Updated: Jul 19
I have been a vegetarian for 7 years. But long before that, but all my life I have been a picky meat eater.
So when we had our daughter, my husband and I had a talk about this and we decided that she will not get meat until she can decide otherwise.
Since I eat without dairy products and my husband lactose free, Sienna gets most foods cooked with either vegan products or lactose free. What foods are just for her are with normal dairy products.
I never paid that much attention to eating, and just listened to my body, but with weaning Sienna I couldn’t listen to her body. So I had to do a lot of research- where to get protein, how to add it, iron, vitamin C, calcium, zinc and omega 3.
I found these infographics that for me were very helpful to make sure every meal has what it is necessary.
Protein I find it quite easy to incorporate into meals. Are you making pasta? Add some hemp seeds, tempeh (good for gut health due to being fermented), or ground some pumpkin seeds (or whole for toddlers). Sienna loves peas as a snack.
You offer porridge in the morning? Either with milk or with greek yoghurt (another source of protein).
South American foods are a love in our home so beans are used in fajitas, chilli, rice etc.
What you have to be careful, too much protein in a toddlers diet can lead to weigh problems later in life, Sienna is 12kg now so she only needs 12g a protein a day.
When I started weaning I was scared that I will not be able to offer enough iron, especially as anemia runs in my family. But take a look at the protein and iron infographic- a lot are the same. So a lot of times, without any extra work you can add both with one product. That means you offer tofu? You got protein and iron for that meal. I strive to offer at 2/3 meals protein and iron.
Apart from adding apple to salad I am not so adventurous in adding fruits to savory dishes. But you can offer a smoothie, give the fruits as a snack, or incorporate them into breakfast and lunch- pancakes, waffles.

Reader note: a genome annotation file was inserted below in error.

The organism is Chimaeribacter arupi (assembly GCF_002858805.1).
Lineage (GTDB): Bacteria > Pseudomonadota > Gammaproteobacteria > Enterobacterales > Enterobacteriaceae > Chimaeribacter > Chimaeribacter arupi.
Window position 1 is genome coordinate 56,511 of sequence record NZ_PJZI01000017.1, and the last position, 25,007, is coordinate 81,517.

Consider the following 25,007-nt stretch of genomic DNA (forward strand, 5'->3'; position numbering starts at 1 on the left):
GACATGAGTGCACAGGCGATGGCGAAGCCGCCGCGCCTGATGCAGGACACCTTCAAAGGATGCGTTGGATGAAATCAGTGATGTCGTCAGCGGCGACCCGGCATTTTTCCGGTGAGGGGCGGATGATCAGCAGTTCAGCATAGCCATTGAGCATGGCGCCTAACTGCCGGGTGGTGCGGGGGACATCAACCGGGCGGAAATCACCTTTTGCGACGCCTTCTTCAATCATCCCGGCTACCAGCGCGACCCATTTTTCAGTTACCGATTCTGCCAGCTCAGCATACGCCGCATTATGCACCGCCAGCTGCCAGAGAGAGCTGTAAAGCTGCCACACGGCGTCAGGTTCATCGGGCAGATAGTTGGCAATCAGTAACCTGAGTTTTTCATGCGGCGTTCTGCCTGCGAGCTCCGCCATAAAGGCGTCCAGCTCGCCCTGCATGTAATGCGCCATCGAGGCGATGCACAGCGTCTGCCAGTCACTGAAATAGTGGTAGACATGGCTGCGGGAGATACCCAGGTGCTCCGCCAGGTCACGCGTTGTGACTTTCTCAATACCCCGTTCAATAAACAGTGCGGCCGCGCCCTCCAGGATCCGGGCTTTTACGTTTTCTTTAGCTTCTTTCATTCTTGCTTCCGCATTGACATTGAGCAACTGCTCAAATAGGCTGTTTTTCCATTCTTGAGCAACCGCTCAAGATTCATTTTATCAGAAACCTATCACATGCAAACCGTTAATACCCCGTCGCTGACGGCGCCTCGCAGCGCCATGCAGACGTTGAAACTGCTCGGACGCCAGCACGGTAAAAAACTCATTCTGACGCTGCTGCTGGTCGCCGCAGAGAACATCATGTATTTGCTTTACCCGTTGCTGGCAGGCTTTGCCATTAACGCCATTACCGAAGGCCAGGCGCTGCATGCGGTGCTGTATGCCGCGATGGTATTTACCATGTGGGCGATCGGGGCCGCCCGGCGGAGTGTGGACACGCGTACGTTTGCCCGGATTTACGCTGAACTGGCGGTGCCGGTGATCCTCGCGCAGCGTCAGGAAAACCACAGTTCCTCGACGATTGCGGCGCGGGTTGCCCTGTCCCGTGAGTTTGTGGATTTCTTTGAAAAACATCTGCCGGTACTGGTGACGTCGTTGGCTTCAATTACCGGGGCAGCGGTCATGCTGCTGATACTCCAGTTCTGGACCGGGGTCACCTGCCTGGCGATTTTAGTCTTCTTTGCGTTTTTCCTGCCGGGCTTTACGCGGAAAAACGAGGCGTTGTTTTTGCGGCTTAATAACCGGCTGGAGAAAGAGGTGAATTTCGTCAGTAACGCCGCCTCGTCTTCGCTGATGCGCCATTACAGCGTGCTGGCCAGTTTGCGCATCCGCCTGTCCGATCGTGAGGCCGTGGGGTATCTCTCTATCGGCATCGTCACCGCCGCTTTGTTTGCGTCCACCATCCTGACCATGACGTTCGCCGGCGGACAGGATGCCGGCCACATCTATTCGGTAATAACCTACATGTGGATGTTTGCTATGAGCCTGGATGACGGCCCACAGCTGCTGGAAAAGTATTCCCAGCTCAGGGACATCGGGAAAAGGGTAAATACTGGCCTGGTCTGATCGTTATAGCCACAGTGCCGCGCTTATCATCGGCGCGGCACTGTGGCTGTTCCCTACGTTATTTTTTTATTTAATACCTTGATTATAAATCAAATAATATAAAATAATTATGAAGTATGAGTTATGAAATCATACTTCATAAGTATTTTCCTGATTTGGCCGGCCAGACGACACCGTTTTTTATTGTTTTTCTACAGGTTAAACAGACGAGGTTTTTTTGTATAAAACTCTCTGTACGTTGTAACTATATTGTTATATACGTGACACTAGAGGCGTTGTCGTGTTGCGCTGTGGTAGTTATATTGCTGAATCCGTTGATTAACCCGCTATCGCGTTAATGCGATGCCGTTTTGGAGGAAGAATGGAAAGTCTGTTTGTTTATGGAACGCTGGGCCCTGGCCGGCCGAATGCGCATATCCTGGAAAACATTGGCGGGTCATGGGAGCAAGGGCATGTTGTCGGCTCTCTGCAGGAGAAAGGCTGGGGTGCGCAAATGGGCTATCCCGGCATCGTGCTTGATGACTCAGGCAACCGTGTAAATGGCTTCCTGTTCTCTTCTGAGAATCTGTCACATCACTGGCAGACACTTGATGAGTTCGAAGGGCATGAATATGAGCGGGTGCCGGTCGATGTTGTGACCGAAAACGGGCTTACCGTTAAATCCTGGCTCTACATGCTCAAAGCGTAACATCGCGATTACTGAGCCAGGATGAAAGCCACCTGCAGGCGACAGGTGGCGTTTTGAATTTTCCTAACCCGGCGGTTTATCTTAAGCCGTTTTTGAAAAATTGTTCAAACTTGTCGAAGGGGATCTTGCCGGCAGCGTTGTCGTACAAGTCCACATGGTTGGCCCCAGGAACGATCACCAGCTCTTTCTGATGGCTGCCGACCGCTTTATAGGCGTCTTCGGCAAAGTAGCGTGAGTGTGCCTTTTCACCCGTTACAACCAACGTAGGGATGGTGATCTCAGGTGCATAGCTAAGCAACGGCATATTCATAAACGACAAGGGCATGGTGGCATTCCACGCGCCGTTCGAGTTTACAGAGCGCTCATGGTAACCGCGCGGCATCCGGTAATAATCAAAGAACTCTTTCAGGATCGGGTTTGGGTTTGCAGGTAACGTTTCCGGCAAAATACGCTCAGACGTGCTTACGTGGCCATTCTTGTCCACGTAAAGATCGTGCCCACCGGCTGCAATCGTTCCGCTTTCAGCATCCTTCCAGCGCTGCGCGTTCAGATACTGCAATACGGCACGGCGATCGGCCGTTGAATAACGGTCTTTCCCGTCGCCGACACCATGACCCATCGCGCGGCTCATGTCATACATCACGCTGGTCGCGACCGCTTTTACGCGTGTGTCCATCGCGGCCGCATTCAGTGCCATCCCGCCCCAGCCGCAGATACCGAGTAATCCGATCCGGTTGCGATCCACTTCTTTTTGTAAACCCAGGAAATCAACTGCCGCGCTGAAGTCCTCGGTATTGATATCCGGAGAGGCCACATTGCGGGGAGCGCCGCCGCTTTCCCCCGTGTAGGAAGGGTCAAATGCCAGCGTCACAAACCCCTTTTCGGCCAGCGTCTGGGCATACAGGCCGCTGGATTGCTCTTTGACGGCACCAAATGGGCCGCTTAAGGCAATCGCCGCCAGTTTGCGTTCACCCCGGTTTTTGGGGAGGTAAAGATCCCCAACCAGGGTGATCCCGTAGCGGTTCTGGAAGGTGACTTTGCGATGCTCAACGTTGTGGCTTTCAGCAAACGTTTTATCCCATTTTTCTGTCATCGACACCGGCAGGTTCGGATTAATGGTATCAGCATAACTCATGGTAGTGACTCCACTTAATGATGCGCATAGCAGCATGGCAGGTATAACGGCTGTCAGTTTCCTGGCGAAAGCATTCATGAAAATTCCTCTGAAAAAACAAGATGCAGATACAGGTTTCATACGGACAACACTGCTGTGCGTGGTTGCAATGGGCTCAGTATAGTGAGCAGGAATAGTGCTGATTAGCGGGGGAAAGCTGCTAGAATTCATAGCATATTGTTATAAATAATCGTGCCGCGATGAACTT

I follow these accounts for those “fruity” meals:
For better iron absorbtion you need to combine iron rich foods with vitamin c foods.
If vegetarian, another source of calcium is greek yoghurt. I make sure the milk she gets in food is fortified but since she doesn’t eat that many milk products she gets a calcium vitamin.
Zinc, it is not something that I paid a lot of attention. Produce with zinc are similar with iron and protein, so if Sienna got those two then she got zinc as well.
“It is a major player in the creation of DNA, growth of cells, building proteins, healing damaged tissue, and supporting a healthy immune system.“ (Harvard, The Nutrition Source)
Omega 3 can be found in algae as well. Nori, spirulina, chlorella and kelp are great for that boost of Omega 3. Powder versions do not have any omega 3, so Sienna gets Omega as a supplement.
We used to take B12 from nutritional yeast/ and milks but as that does not give her the amount she needs- she gets a supplement together with the D vitamin.
At the moment Sienna gets a supplement for calcium, vitamin D, iodine, selenium, omega 3 and B12. These are separeted into 3 capsules or syrup. In order to give the right amount and not too little or too much we had a talk with a nutritionist specialised on vegan babies/ toddlers.
I am not a nutritionist nor a specialist, this is what I did for weaning my daughter and what worked for us might not work for each parent and kid for more information or doubts I recommend to follow up with a specialist.